A gospel Messiah, a Steve Nicks show and seven other things to do this week

A gospel Messiah, a Steve Nicks show and seven other things to do this week

Photograph courtesy of Ballet Creole

Soulful Messiah, a funky Christmas tradition
In Ballet Creole’s signature seasonal production, the most sacrosanct Christmas ritual gets a new spin. The company brings the vibrant spirit of Caribbean and African dance to Quincy Jones’s horn-filled, gospel-choir take on Handel’s Messiah. The troupe combines tap, ballet, jazz and other modern dance styles to create something energetic, spiritual and, yes, soulful. Dec. 2 to 4. $28–$48. Fleck Dance Theatre, 207 Queens Quay W., harbourfrontcentre.com.

A greatest-hits reel with Stevie Nicks
Where to begin with Stevie Nicks? She’s the most important member of Fleetwood Mac (no arguments, please), she has a towering solo career, and she’s a style icon to generations of pop songstresses. At 68, her famously hoarse voice has grown even raspier, giving hits like “Landslide” and “Edge of Seventeen” a powerful, lived-in quality. She’ll revisit her most iconic songs in this career-spanning tour with openers The Pretenders. Tuesday, November 29. $80–$205. Air Canada Centre, 40 Bay St., ticketmaster.ca.

An exhibition where the artists are anonymous
Have you ever mistaken professional artwork for amateur scribblings? Taken a newbie’s work for high art? Art for Cancer Foundation’s second annual anonymous group exhibition plays with those blurred lines by placing original works by all manner of artists—pros and laypeople alike—side by side. Each eight-by-eight-inch piece is $100, and the creator is revealed only once you’ve put your money down. Proceeds support the foundation’s creative programs for people living with cancer. Thursday, December 1 to Sunday, December 4. Artwork $100. AFC Place, 1884 Davenport Rd., artforcancerfoundation.org.

A sesquicentennial performance from pianist Stewart Goodyear
He’s a reliably superb pianist with immense stamina, but the most noteworthy aspect of this concert is the inclusion of the world premiere of “Acabris! Acabras! Acabram!”—an original composition written to celebrate the 150th anniversary of Canada’s Confederation. The  program also includes works by Bach, Chopin, Beethoven and Tchaikovsky. Sunday, December 4. $35–$85. Koerner Hall, 273 Bloor St. W., rcmusic.ca.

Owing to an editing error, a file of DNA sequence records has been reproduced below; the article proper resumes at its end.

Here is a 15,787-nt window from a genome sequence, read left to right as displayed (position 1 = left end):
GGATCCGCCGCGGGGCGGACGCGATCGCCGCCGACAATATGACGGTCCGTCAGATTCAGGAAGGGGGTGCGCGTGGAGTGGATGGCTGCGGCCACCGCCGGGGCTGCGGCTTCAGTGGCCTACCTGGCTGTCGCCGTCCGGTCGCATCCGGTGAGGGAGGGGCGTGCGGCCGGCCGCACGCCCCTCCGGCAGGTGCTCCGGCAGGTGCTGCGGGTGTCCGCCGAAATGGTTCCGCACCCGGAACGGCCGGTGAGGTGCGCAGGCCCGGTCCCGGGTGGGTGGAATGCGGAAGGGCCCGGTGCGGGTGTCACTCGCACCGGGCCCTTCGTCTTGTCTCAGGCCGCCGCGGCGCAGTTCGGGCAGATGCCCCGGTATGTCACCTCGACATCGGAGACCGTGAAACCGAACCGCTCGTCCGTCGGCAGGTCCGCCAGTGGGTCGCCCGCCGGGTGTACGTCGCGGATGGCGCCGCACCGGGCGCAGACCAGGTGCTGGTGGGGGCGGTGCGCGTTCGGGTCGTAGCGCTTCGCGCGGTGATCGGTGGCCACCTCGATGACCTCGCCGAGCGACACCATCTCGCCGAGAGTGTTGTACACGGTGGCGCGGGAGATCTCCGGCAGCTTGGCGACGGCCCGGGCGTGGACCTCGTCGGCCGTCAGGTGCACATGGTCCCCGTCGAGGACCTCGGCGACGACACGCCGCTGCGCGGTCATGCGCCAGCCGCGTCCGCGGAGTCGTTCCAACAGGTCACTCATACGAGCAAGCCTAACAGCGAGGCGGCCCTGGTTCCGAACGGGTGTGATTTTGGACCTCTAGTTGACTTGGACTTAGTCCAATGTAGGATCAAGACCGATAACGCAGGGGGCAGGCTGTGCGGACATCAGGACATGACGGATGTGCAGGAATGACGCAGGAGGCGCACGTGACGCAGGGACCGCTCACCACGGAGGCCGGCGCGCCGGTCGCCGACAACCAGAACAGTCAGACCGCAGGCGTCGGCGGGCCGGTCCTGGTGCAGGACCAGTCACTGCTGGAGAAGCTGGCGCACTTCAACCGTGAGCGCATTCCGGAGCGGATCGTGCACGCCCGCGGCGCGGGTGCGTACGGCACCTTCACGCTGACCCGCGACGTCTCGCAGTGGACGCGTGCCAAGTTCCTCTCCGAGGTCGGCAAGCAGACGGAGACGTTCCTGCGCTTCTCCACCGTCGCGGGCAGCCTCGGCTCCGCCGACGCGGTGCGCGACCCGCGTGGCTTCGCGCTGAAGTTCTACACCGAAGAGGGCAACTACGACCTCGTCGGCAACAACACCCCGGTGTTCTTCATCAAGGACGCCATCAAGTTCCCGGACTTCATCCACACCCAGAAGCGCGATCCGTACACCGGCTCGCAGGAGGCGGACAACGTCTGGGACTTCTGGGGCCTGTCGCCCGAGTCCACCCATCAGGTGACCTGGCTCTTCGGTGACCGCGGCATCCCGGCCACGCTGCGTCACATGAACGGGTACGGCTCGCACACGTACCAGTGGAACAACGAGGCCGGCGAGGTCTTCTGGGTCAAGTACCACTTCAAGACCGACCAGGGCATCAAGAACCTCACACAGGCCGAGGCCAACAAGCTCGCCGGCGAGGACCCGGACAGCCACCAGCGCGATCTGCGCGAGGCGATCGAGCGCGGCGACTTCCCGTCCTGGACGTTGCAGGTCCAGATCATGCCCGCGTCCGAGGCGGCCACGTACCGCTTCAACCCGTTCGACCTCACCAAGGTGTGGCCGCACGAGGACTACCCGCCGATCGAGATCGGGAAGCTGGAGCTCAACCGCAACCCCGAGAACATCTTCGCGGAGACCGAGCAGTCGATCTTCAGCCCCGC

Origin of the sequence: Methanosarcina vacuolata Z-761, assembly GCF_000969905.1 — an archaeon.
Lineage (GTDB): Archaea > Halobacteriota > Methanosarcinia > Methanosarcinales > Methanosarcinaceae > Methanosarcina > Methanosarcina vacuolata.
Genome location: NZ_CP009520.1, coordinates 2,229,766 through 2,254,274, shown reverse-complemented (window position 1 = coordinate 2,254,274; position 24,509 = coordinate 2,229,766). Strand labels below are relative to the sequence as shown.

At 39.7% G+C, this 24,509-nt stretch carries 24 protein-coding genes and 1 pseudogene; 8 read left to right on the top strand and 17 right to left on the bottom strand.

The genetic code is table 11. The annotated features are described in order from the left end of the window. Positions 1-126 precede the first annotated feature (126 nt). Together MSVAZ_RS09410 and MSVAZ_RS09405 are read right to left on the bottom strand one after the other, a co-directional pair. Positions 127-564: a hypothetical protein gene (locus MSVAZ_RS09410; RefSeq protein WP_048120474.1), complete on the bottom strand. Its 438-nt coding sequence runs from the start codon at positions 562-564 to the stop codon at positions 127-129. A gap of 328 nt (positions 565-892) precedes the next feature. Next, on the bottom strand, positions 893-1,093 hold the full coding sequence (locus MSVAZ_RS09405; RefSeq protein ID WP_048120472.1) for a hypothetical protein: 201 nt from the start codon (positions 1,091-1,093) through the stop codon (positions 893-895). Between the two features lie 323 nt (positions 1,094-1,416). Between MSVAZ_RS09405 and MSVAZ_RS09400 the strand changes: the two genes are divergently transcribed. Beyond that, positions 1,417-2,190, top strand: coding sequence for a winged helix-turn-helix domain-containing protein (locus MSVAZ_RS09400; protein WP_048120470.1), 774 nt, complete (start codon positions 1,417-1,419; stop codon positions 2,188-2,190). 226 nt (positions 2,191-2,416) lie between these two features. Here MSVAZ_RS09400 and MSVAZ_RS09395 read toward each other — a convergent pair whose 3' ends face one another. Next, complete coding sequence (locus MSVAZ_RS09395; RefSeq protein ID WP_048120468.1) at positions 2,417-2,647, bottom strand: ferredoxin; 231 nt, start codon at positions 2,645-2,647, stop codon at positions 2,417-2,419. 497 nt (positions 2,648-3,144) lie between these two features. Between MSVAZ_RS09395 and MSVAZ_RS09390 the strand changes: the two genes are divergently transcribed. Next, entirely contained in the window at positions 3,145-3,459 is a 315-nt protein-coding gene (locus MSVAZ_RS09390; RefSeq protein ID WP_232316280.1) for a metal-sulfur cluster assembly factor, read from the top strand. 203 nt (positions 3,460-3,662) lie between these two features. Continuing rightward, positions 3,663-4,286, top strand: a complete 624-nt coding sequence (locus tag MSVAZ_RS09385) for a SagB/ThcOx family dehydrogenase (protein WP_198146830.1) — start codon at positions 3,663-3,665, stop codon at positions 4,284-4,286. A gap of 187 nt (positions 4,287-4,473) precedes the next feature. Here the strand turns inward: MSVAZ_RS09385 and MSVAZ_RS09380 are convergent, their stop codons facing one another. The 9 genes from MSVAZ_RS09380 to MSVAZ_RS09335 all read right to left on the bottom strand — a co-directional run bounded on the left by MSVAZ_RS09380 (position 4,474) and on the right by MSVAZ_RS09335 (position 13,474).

Who Killed Spalding Gray?, a dark one-man play
Canadian playwright Daniel MacIvor takes a speculative, semi-autobiographical approach to the celebrated monologist Spalding Gray in this one-man show. Starring as himself, Gray and a few other characters, MacIvor weaves details of Gray’s 2004 suicide with his own visit to a “psychic surgeon.” There’s a subplot about a man who orders a hit on himself and a surprising cameo by, of all people, Helena Bonham Carter. In the process, MacIvor invites audiences to analyze the perplexing interplay of truth and fiction that characterizes both Gray’s work and his own. Thursday, December 1 to Sunday, December 11. $39–$69. Berkeley Street Theatre, 26 Berkeley St., canadianstage.com.

Chantal Kreviazuk’s overdue return to the stage
After seven years out of the spotlight—spent writing songs for Drake, Carrie Underwood and Pitbull (who knew?)—Kreviazuk returns with Hard Sail, a collection of earnest pop tunes that leave behind gentle piano lines for soaring power ballads. The evolution matches the album’s subject matter: the songs address both the day-to-day of raising children, as well as the heavier issue of sex trafficking in the Middle East. Thutsday, December 1. $49.25–$59.50. Danforth Music Hall, 147 Danforth Ave., ticketmaster.ca.

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 Photograph courtesy of David Kaye Gallery

Bruce Cochrane’s earthy ceramic art
The Canadian clay artist has shown his elegantly simple pottery in more than 300 exhibitions in museums like Toronto’s Gardiner and London’s Victoria and Albert. In recent years, he has focused on marrying aesthetics and functionality, taking cues from North American folk art and ancient Chinese bronze work. The result is a body of faded, earthy-brown forms that both respects and reinterprets tradition. Thursday, December 1 to Friday, December 23. David Kaye Gallery, 1092 Queen St. W., davidkayegallery.com.

A glamorous stage adaptation of Sister Act
Perhaps it was inevitable that Sister Act—a fluffy musical comedy that tapped the charisma of Whoopi Goldberg and the intrinsic funniness of nuns—would eventually find its way onto the stage. The story about a night club chanteuse who infiltrates a convent has both the glamour of showbiz and the pageantry of the Catholic Church. Goldberg herself has produced stagings of this adaptation, which played successfully on Broadway and in the West End. Thursday, Dec. 1 to Sunday, January 29. $60–$70. Lower Ossington Theatre, 100 Ossington Ave., lowerossingtontheatre.com.

An ode to one of the most peculiar men in music
A true eccentric, Louis T. Hardin was known both as Moondog and as The Viking of 6th Avenue on account of the Norse outfit he wore around New York. But he was also a serious musician who had an impact on minimalist composers like Philip Glass and Steve Reich. Hardin would be 100 this year, and this tribute concert features Nexus Percussion, vocalist Suba Sankaran and the Mike Smith Company performing works by, or inspired by, Moondog. Saturday, December 3. $17. Music Gallery, 197 John St., musicgallery.org.

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